An international study has found that low-level lead exposure could be responsible for 30 per cent of premature deaths from cardiovascular disease in the United States.
Research published in the Lancet Public Health Journal by a team from the Simon Fraser University in Canada found that 256,000 premature deaths in America each year may be the result of historical lead exposure.
Researchers followed nearly 14,300 participants for two decades and discovered that despite previous studies suggesting that low-level lead exposure did not increase the risk of premature death, this might not be the case. The results from the study said that low-levels of lead exposure, between one and five micrograms per decilitre of blood, can increase the risk of premature death. The risk factor is even higher for people with cardiovascular disease, given that lead exposure is linked to high blood pressure, the hardening of the arteries and ischemic (coronary) heart disease.
The study found that lead is common in a variety of common items including fuel, paint and plumbing and can even be found in certain foods, emissions from industrial sources, and contamination from lead smelting sites and lead batteries.
Lead author Professor Bruce Lanphear said that many people in the study were actually exposed to lead before they were being analysed.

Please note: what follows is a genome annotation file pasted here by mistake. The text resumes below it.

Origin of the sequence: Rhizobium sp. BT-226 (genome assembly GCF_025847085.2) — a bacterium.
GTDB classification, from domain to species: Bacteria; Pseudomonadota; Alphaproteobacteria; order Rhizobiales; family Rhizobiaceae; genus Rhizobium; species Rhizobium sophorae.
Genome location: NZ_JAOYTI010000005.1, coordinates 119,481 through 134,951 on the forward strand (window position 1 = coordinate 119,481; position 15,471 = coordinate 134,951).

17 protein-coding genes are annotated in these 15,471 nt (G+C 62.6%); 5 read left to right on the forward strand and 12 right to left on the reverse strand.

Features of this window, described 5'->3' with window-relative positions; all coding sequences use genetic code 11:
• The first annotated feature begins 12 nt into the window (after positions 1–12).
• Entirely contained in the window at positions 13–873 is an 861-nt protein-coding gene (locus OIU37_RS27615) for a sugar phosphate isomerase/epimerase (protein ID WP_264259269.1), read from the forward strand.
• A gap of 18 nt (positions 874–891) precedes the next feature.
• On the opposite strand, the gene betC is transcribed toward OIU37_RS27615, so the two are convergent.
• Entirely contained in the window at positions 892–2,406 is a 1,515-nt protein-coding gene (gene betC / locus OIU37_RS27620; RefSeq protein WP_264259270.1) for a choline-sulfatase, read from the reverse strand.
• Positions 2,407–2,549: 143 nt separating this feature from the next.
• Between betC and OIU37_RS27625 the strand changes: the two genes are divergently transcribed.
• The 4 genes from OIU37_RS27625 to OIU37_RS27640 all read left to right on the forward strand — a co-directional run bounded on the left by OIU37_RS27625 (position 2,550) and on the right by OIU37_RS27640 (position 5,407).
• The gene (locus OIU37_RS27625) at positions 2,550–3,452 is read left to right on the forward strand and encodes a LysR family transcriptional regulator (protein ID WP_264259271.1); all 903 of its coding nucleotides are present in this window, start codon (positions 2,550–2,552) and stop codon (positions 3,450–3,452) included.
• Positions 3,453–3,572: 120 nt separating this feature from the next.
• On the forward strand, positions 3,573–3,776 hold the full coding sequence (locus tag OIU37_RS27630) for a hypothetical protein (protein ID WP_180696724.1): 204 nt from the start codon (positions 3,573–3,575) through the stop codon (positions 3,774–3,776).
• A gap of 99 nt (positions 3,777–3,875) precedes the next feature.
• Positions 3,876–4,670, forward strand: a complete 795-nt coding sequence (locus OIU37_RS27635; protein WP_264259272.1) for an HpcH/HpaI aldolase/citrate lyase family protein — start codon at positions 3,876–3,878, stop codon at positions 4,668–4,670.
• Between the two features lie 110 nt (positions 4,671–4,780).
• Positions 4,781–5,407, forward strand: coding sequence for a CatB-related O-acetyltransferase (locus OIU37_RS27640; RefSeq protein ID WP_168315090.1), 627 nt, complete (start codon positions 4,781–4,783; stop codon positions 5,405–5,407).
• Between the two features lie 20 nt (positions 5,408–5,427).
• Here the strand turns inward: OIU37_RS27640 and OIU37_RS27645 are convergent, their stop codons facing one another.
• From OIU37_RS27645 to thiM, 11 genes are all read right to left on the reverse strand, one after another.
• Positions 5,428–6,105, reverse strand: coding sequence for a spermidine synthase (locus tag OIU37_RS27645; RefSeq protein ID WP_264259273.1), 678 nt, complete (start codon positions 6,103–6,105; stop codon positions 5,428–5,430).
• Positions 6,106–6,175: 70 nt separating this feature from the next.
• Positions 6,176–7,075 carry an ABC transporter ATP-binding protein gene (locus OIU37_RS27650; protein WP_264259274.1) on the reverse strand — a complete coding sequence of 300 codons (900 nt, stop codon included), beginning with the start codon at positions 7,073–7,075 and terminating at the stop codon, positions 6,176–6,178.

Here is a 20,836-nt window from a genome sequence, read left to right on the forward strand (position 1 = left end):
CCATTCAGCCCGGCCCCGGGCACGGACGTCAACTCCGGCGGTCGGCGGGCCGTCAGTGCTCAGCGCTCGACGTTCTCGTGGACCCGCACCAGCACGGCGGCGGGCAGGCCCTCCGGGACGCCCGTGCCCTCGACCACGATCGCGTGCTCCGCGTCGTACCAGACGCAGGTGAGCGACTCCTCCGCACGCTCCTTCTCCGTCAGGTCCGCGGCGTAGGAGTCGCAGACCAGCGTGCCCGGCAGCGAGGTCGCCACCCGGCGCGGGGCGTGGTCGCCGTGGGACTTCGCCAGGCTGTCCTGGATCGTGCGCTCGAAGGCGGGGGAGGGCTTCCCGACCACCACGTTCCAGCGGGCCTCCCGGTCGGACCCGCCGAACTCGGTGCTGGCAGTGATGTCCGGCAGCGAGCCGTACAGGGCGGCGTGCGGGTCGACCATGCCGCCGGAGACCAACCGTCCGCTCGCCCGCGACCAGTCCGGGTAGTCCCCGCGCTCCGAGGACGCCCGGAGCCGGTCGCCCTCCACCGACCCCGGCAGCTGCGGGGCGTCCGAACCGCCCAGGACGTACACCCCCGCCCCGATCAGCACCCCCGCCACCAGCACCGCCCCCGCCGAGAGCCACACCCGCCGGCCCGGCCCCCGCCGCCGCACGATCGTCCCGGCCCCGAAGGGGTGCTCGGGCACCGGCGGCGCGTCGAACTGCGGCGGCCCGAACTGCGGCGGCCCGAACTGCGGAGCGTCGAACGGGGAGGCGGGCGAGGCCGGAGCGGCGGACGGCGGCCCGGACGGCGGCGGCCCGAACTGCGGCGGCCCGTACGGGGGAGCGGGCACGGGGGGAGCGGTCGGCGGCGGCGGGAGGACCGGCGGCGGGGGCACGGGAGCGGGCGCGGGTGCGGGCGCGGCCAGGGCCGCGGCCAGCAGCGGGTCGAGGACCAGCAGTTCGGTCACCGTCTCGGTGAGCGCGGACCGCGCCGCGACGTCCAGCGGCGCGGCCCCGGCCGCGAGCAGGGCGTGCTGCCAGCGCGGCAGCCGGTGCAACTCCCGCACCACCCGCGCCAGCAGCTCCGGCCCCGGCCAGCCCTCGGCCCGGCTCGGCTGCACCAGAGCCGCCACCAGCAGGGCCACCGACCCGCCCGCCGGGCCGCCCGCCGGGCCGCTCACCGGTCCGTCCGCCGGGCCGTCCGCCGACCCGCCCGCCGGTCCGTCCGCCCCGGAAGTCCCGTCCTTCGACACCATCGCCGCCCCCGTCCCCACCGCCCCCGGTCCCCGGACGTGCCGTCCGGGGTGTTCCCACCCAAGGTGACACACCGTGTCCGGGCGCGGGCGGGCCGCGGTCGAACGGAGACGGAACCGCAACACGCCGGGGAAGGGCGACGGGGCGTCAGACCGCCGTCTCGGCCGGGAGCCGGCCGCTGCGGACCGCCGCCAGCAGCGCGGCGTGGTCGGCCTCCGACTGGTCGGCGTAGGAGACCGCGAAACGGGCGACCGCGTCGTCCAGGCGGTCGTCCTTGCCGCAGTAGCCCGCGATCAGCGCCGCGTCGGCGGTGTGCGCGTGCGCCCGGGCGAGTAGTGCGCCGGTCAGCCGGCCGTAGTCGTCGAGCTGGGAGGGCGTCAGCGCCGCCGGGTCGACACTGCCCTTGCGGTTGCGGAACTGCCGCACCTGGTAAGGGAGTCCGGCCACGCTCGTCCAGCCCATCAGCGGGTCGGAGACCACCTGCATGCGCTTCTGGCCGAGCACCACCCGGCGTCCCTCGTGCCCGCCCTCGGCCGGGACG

“Our study estimates the impact of historical lead exposure on adults currently aged 44 years old or over in the USA, whose exposure to lead occurred in the years before the study began,” he explained. “Today, lead exposure is much lower because of regulations banning the use of lead in petrol, paints and other consumer products, so the number of deaths from lead exposure will be lower in younger generations.
“Still, lead represents a leading cause of disease and death, and it is important to continue our efforts to reduce environmental lead exposure.”
Using data from the Third National Health and Nutrition Examination Survey, 4,422 of the 14,289 participants died after an average of 19.3 years. Of those, 1,801 died from cardiovascular disease and 988 passed away from heart disease.
The research found that people with high lead levels were at 37 per cent greater risk of premature death from any cause, 70 per cent times greater risk of cardiovascular death, and double the risk of death from ischemic heart disease, compared to those with lower levels.
This led researchers to conclude that 28.7 per cent of premature cardiovascular disease deaths were linked to lead exposure.
“Our study calls into question the assumption that specific toxicants, like lead, have ‘safe levels’, and suggests that low-level environmental lead exposure is a leading risk factor for premature death in the USA, particularly from cardiovascular disease,” Professor Lanphear said.
“Estimating the contribution of low-level lead exposure is essential to understanding trends in cardiovascular disease mortality and developing comprehensive strategies to prevent cardiovascular disease. Currently, low levels of lead exposure are an important, but largely ignored risk factor for deaths from cardiovascular disease.”
He suggested that public health measures such as abating older housing, phasing out lead-containing jet fuels and replacing lead-plumbing lines could prevent future lead exposure. The findings comes after an Australian study found up to 21 per cent of Melbourne’s vegetable gardens contain dangerous levels of lead.